Friday, April 22, 2016

"S" is for . . .

by Deborah Nielsen

Supercalifragilisticexpialidocious, of course. If you were thinking “s” stood for a much shorter word, well, get your mind out from between the sheets. This post, fortunately or unfortunately, isn’t a primer on how to write sex scenes. You’ll have to go elsewhere for that, I’m afraid.

Movies like “Mary Poppins”, where this word originated, have added words to our vocabulary that are extraordinarily good and wonderful (the meaning of this made-up word). It’s such a silly word but there’s just something about it that makes you happy when you hear it, or say it [soo-per-kal-uh-fraj-uh-lis-tik-ek-spee-al-i-doh-shuh s]. Go ahead, sound it out if you’re not familiar with it. Let it trip off your tongue. Keep practicing until you can say it without hesitation. You’ll develop a certain lilt. Doesn’t it make you feel better now?

Some other things that make us writers feel better are:

Sleep Mode. This isn’t just for your computer. Sometimes you just hit the wall. The fingers won’t cooperate, your vision is blurry and your mind has turned to mush. When this happens, it’s best to just get up, leave the computer to fend for itself for awhile and go do something. Anything. Take the dog for a walk and breathe some fresh air, do the dishes, maybe even take a nap yourself. Taking a break for awhile will do wonders.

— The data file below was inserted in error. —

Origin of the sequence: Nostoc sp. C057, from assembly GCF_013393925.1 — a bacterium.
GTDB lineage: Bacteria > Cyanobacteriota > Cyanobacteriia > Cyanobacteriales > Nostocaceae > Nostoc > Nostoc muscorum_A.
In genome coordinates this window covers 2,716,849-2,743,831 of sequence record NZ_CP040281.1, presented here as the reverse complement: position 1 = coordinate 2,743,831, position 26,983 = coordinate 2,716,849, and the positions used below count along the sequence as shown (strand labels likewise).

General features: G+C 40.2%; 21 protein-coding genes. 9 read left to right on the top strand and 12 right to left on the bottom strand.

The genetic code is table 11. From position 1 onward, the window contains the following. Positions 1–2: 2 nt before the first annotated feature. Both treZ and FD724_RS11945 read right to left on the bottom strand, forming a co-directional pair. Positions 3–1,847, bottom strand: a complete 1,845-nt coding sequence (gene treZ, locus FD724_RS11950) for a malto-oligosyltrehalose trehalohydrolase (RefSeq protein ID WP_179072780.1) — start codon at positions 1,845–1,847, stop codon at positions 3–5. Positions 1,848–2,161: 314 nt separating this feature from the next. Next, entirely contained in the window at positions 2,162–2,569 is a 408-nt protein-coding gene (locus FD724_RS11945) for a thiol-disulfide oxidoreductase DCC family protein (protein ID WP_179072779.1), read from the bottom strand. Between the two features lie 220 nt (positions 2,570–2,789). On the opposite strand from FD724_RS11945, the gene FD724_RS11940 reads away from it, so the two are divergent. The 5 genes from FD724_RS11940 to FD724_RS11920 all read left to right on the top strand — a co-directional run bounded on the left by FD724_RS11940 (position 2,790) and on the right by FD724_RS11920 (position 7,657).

Serendipity – another one of those “happy” words; meaning: an aptitude for making desirable discoveries by accident. The word was coined in 1754 by Horace Walpole, the 4th Earl of Oxford, who was an art historian and man of letters. He wrote to a friend that he derived the word from a fairy tale he had read, “The Three Princes of Serendip”. The Earl also had his own printing press, the Strawberry Hill Press, that he used to publish his own writings. Self-publishing before the digital age. Did you think self-publishing was a recent phenomenon? It’s been around for at least 250 years. It just hasn’t always been as convenient. How many times have you stumbled onto something when you weren’t looking? Maybe found a subject to write about in the most unlikely of places?

Serenity. When all is calm and peaceful and you can write without interruption. Sometimes this comes at 11 o’clock at night after the kids are tucked in bed and you finally have time to take a breath and fix a cup of tea before sitting down to your writing. At other times, it may come at 4 o’clock in the morning before everyone wakes up. You sip on the first cup of French Roast coffee and turn on the computer while peace still reigns.

Savor those extraordinarily good and wonderful moments when the words are flowing, writer’s cramp hasn’t hit, your mind is sharp and inspiration abounds.  Serenity and serendipity are both beneficial to a writing life. As is supercalifragilisticexpialidocious!

Is it rolling off your tongue yet without getting all tripped up?


Donna Smith said...

Taking a break was one of the good lessons my mother taught me. When things are bumbling along at best, take a break. It does wonders.

Mainely Write

Lissa Johnston said...

Sometimes it's just easier to sing than to say:

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